Cultural Pressure vs. Religious Liberty

Cultural Pressure vs. Religious Liberty February 15, 2018

The main threat to religious liberty today is not the government.  Rather, it is the culture.  In the United States, the law is not likely to restrict your religious beliefs or practices.  Rather, the restrictions will come from the cultural pressure to conform.

So says David French in his essay This Is How Religious Liberty Really Dies.  He cites the recent news story about a teacher in a Catholic school in Miami who got married to her same-sex partner.  Whereupon she lost her job.  This put many of the school’s parents in an uproar, that the school would fire such a good teacher whom their children really liked.  Never mind that this is a Catholic school and that the Catholic church does not believe in gay marriage and considers homosexual behavior to be immoral.  Now the media is whipping up sympathy for the fired teacher and the school is enduring a public relations nightmare, as if the school is at fault for following its well-known beliefs.

If the parents are so outraged at the church’s teachings about sex, why did they send their kids to a church school?  Here French makes some observations that apply far beyond this particular case:

American churches and religious institutions are often laden with members who don’t truly share doctrinal beliefs. This is a particular problem in religious schools. They appreciate the good SAT scores, the safe environment, and the kind teachers. They love the service opportunities, the sense of community, and the small class sizes. They’re willing to tolerate chapel and Bible classes if it means a better childhood for their kids.

Until, that is, the going gets the least bit tough. Then, in spite of the fact that the school’s religious identity has been open and obvious from day one, they’ll claim to be shocked at the alleged intolerance.

French goes on:

There is a persistent belief among church-goers that a person should be able to get all the benefits of Christian community without any of the doctrines that make religion unpalatable to modern moral fashion. That’s in essence the mission statement of Mainline Protestantism.

And it simply doesn’t work. The Christian community and Christian service that people love are ultimately inseparable from the entirety of the Christian faith that spawned them. Carve out the doctrines that conflict with modern morals and you gut the faith. When you gut the faith, you ultimately gut the church.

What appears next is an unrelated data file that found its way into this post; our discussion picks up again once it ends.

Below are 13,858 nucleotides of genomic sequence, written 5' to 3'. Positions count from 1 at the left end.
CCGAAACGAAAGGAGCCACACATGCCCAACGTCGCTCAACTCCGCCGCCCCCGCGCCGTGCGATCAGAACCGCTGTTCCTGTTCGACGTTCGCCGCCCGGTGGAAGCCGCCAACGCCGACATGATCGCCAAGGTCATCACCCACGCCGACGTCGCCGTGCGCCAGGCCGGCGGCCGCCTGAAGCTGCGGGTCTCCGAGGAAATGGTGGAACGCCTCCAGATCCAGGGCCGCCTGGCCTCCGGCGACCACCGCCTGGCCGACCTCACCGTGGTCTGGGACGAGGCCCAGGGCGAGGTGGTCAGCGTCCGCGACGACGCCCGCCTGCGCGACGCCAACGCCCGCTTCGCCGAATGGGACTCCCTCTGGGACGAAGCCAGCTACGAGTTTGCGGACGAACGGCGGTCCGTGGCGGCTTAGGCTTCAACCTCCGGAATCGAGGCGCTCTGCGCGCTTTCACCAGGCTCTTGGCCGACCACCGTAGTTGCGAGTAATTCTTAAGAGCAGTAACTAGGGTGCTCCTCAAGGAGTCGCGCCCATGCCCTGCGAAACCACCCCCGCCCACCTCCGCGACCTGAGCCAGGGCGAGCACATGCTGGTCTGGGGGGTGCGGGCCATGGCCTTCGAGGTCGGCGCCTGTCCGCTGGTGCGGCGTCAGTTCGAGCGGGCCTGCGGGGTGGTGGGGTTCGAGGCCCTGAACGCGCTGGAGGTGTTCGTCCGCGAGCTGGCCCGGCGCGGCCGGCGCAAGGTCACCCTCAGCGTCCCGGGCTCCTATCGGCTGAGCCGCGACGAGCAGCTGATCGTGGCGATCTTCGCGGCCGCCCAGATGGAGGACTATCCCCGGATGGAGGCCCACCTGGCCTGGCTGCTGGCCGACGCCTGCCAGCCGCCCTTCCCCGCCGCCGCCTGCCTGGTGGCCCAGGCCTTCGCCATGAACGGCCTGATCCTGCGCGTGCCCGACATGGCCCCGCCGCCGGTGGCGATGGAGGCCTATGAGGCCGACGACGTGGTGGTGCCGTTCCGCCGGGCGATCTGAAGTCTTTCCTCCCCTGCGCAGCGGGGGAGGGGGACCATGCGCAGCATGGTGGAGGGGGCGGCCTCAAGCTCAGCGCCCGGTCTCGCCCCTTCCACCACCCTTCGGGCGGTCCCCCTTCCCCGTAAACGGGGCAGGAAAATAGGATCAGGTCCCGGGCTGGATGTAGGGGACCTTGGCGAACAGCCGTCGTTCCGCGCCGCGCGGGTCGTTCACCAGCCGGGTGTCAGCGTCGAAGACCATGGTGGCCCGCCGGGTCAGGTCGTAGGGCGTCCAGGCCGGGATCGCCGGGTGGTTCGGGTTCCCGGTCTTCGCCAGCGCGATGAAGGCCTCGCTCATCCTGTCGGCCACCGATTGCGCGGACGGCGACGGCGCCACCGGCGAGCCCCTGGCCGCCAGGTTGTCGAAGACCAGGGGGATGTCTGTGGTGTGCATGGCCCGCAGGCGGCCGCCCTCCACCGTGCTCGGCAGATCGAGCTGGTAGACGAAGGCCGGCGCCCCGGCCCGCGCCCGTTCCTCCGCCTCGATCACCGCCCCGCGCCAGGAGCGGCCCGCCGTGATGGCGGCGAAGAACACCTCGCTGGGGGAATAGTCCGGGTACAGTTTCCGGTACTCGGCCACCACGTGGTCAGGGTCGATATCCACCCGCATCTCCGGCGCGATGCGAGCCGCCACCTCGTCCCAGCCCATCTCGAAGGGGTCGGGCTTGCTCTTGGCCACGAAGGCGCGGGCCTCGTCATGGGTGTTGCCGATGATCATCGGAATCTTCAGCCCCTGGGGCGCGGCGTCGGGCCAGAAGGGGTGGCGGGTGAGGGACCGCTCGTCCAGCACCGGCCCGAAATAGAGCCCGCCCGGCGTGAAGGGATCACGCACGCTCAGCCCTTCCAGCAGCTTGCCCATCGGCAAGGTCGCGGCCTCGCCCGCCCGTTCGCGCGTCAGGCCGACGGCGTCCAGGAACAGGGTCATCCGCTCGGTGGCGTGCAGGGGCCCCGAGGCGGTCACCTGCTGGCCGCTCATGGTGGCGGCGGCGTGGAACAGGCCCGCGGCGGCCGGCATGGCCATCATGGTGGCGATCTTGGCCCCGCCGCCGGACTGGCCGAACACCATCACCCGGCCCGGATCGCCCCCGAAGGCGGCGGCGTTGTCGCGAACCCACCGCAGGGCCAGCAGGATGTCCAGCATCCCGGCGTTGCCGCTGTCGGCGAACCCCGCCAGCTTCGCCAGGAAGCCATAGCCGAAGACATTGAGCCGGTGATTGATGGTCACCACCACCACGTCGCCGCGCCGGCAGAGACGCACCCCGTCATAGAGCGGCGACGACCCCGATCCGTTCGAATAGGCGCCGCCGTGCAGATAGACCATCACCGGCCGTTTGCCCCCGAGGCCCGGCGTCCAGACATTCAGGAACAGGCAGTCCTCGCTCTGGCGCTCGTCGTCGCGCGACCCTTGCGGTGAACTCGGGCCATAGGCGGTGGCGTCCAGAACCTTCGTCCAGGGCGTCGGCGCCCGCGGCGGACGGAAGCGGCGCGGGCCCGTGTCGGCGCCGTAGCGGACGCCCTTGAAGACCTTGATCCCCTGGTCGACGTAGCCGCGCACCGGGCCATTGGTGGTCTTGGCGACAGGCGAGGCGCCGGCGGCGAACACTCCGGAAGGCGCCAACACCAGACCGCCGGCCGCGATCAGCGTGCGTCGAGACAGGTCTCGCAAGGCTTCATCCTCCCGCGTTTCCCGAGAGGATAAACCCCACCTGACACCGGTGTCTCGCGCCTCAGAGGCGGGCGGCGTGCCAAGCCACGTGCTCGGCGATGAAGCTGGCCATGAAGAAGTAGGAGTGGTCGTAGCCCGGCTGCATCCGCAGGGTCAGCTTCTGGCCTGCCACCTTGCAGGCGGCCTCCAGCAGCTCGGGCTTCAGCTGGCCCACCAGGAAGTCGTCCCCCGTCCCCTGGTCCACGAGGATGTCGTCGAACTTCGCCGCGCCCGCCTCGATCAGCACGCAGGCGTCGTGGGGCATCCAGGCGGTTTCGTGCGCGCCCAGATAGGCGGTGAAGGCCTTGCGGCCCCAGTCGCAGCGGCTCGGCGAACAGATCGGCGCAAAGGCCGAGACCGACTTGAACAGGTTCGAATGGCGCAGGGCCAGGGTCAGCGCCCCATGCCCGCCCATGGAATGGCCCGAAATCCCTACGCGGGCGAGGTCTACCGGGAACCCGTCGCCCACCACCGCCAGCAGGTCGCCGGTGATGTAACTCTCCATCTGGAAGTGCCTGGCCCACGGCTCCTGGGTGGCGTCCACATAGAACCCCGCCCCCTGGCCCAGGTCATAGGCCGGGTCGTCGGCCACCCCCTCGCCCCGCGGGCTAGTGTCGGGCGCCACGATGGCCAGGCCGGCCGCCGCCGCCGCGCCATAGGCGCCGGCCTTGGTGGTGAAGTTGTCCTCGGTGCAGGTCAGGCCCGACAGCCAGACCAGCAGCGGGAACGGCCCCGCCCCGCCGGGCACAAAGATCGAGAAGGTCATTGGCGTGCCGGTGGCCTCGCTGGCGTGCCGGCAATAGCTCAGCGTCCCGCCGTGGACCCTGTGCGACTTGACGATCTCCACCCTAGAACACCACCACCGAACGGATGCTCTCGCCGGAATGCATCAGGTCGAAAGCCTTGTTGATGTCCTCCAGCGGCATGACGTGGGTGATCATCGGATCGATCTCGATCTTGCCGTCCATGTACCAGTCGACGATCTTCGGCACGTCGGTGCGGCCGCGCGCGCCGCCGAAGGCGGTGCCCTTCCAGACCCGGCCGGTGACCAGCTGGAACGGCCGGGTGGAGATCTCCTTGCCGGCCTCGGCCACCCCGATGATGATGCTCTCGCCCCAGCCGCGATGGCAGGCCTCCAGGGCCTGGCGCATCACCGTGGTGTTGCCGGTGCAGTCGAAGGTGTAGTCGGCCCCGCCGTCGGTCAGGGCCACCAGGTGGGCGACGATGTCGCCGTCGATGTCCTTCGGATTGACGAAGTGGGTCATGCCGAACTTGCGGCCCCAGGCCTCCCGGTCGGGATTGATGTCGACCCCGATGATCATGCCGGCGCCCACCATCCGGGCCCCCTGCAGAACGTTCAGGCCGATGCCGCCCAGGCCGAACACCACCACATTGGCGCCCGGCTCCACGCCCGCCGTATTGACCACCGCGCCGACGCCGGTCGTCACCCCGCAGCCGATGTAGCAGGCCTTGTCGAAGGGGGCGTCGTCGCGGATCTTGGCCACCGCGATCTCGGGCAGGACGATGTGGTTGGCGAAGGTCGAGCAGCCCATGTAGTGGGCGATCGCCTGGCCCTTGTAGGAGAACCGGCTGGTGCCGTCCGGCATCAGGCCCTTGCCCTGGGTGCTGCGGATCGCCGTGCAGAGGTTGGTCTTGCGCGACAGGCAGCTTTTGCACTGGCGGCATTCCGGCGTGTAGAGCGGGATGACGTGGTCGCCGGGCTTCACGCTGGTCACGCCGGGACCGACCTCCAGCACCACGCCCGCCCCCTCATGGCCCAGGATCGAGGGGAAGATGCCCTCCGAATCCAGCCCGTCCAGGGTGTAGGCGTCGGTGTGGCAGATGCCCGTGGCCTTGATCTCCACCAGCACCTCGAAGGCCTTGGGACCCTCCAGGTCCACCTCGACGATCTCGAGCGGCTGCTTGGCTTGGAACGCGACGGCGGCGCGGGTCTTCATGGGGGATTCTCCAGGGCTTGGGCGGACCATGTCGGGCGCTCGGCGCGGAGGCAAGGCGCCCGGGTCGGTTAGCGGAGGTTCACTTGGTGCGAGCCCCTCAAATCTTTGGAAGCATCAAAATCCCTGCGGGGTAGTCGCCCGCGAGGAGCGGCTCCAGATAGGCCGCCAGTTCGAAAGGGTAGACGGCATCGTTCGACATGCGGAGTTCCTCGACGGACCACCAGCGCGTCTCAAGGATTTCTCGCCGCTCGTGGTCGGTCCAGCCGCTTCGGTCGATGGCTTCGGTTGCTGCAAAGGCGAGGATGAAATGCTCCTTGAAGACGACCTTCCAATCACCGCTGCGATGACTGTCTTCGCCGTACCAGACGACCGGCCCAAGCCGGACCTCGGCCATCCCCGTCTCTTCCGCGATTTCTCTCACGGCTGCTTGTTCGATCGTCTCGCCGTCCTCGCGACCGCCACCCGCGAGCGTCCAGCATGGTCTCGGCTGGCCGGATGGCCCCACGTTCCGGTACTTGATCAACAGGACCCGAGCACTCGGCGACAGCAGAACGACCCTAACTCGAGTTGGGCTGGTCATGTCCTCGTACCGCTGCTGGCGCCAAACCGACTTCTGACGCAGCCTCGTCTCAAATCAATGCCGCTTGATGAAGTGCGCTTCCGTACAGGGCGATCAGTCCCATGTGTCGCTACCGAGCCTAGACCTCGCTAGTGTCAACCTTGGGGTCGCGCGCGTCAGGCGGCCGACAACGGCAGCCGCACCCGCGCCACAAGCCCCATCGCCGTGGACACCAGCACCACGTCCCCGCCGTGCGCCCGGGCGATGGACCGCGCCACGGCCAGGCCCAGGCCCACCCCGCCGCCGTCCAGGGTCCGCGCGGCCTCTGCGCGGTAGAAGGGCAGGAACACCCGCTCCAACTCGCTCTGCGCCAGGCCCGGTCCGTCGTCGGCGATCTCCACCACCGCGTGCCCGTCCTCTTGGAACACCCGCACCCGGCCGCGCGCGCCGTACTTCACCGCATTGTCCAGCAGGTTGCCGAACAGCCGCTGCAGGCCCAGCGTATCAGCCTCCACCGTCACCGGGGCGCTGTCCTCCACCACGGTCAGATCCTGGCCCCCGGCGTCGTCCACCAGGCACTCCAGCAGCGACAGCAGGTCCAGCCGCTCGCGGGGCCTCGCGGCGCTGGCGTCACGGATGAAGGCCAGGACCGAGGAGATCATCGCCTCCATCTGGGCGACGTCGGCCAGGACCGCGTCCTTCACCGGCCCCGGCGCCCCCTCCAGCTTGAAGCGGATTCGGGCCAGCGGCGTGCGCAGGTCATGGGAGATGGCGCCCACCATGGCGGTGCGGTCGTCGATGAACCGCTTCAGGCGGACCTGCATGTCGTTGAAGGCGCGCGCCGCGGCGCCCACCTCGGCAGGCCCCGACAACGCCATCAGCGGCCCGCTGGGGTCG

French says that this phenomenon is occurring even within conservative churches.  Some liberal Christians flee the dying mainline churches for more satisfying orthodox congregations, but they still keep their liberal beliefs!  They then try to bring those beliefs–the very ones that killed their original church homes–into their new conservative congregations!

I don’t know that I’ve experienced that particular problem.  Have you?

At any rate, it is clear that culture, not government, as such, is the real threat to religious freedom (that is, the ability of religious people to follow the tenets of their religion freely, without being punished for it).  Similarly, in countries where Christians are being persecuted, the persecution is mostly coming from mobs and individual haters.  Persecution is not the official policy or law of India, Egypt, or Indonesia, despite the number of Christians who are being martyred in those countries.  (The exception is Communist countries–China, North Korea, Cuba–which do persecute religious people as a matter of law and policy.)

Not that American Christians are suffering on that scale, but we may have mobs of a different kind, trying to suppress what we believe and practice, and trying to punish us for our convictions.

The real danger for us is not that Christians will be harmed, but that Christians will give in.

Christians are part of the culture and feel the same cultural undertows.  The cultural threats to religious liberty comes not just from the outside, but from the inside, as church members–who are also card-carrying members of their culture–come to agree with the spirit of the age, as opposed to the Holy Spirit.


Illustration:  UK World War I poster (1915)  by Parliamentary Recruiting Committee. Lithograph by David Allen & Sons Ld., Harrow, Middlesex [Public domain], via Wikimedia Commons

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